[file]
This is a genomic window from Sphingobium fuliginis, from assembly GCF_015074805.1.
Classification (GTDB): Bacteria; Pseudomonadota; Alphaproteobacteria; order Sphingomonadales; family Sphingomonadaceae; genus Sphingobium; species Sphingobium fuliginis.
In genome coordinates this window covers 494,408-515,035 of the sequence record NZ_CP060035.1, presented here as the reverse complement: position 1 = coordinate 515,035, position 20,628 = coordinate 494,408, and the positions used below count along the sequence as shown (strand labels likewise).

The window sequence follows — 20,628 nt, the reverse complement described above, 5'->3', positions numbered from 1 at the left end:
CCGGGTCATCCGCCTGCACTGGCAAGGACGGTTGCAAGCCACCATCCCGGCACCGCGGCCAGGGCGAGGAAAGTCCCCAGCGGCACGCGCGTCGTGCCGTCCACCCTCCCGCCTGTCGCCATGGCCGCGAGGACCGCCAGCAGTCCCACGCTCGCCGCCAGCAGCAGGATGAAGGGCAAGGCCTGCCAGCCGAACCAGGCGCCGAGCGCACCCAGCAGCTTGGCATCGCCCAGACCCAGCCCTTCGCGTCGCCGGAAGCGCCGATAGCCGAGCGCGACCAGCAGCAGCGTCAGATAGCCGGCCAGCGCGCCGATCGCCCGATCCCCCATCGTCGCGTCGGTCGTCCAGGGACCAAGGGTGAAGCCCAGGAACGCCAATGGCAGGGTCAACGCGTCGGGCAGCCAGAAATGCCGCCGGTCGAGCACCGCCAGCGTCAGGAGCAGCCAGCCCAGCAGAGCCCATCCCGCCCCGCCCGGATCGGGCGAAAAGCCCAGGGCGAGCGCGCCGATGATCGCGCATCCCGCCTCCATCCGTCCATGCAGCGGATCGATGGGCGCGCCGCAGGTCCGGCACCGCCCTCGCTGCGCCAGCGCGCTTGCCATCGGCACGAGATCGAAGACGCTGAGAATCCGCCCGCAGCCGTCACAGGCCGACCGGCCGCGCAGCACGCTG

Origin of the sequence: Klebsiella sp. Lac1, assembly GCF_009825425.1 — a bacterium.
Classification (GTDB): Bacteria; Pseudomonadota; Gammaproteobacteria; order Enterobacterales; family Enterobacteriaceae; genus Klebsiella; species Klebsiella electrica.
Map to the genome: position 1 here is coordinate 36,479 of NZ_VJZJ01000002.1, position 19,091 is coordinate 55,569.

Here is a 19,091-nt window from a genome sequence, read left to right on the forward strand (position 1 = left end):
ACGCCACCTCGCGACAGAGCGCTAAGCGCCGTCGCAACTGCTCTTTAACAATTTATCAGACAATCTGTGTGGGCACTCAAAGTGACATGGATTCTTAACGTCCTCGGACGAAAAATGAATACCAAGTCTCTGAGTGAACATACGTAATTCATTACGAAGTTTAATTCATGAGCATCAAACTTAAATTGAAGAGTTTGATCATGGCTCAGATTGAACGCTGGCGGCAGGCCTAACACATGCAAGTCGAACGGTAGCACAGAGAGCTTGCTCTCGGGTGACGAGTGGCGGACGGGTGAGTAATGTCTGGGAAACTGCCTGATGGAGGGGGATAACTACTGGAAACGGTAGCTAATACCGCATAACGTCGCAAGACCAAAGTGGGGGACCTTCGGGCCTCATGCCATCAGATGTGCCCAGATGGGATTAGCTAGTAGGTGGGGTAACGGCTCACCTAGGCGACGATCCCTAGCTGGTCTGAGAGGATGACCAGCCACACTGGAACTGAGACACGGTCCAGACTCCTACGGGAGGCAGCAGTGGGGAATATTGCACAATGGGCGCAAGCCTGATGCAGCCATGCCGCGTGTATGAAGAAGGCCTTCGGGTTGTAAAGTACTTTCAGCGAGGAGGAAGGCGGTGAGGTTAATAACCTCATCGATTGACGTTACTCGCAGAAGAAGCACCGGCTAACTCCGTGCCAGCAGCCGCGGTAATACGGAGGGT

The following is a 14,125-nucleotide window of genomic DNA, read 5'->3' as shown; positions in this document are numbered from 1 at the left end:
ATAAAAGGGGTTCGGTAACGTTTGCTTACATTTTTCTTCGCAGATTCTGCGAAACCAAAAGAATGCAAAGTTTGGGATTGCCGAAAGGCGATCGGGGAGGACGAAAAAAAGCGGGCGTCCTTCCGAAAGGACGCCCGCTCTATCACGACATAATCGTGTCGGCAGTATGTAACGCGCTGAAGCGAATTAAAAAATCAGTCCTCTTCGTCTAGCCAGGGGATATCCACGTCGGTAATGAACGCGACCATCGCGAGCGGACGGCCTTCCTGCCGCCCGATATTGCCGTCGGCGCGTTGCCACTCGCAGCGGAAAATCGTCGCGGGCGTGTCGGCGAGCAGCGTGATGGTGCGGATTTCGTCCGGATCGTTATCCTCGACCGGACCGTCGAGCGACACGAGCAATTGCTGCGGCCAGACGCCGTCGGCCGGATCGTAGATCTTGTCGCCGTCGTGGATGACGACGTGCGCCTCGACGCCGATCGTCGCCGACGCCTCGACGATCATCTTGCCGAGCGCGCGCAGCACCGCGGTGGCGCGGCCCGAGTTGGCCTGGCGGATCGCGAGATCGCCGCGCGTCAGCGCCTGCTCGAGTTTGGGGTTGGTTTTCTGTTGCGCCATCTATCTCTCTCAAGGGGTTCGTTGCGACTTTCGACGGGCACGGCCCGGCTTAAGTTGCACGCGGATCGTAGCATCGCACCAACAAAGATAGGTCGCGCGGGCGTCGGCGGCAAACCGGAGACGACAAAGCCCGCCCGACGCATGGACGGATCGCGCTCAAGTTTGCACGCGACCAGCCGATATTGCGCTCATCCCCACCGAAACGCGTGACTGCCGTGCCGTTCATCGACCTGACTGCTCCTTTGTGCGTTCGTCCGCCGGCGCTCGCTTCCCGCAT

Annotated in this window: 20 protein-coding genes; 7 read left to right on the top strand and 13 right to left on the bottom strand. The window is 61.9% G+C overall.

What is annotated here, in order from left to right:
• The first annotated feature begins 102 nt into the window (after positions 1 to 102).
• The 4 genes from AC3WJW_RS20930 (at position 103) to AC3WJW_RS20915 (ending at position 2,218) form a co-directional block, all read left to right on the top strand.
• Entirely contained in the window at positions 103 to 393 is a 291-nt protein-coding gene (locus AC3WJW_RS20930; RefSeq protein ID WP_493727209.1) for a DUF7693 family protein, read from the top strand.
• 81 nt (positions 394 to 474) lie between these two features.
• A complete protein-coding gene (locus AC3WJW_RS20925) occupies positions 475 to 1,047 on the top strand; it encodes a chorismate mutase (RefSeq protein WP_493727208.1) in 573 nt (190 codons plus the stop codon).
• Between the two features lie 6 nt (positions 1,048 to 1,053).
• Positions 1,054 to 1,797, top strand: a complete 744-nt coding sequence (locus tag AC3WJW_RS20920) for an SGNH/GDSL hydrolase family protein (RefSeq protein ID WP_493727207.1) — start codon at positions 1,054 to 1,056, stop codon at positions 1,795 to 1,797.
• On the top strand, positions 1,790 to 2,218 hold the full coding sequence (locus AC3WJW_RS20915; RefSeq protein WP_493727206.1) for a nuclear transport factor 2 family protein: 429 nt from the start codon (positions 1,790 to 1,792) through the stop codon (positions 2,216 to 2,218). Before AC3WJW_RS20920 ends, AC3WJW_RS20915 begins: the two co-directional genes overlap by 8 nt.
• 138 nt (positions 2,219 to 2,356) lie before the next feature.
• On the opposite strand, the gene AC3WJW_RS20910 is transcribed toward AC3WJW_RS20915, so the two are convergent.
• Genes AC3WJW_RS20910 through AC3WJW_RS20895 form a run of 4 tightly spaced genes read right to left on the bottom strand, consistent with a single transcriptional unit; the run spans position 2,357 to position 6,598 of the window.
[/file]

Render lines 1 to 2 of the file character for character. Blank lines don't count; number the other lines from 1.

This is a genomic window from Sphingobium fuliginis, from assembly GCF_015074805.1.
Classification (GTDB): Bacteria; Pseudomonadota; Alphaproteobacteria; order Sphingomonadales; family Sphingomonadaceae; genus Sphingobium; species Sphingobium fuliginis.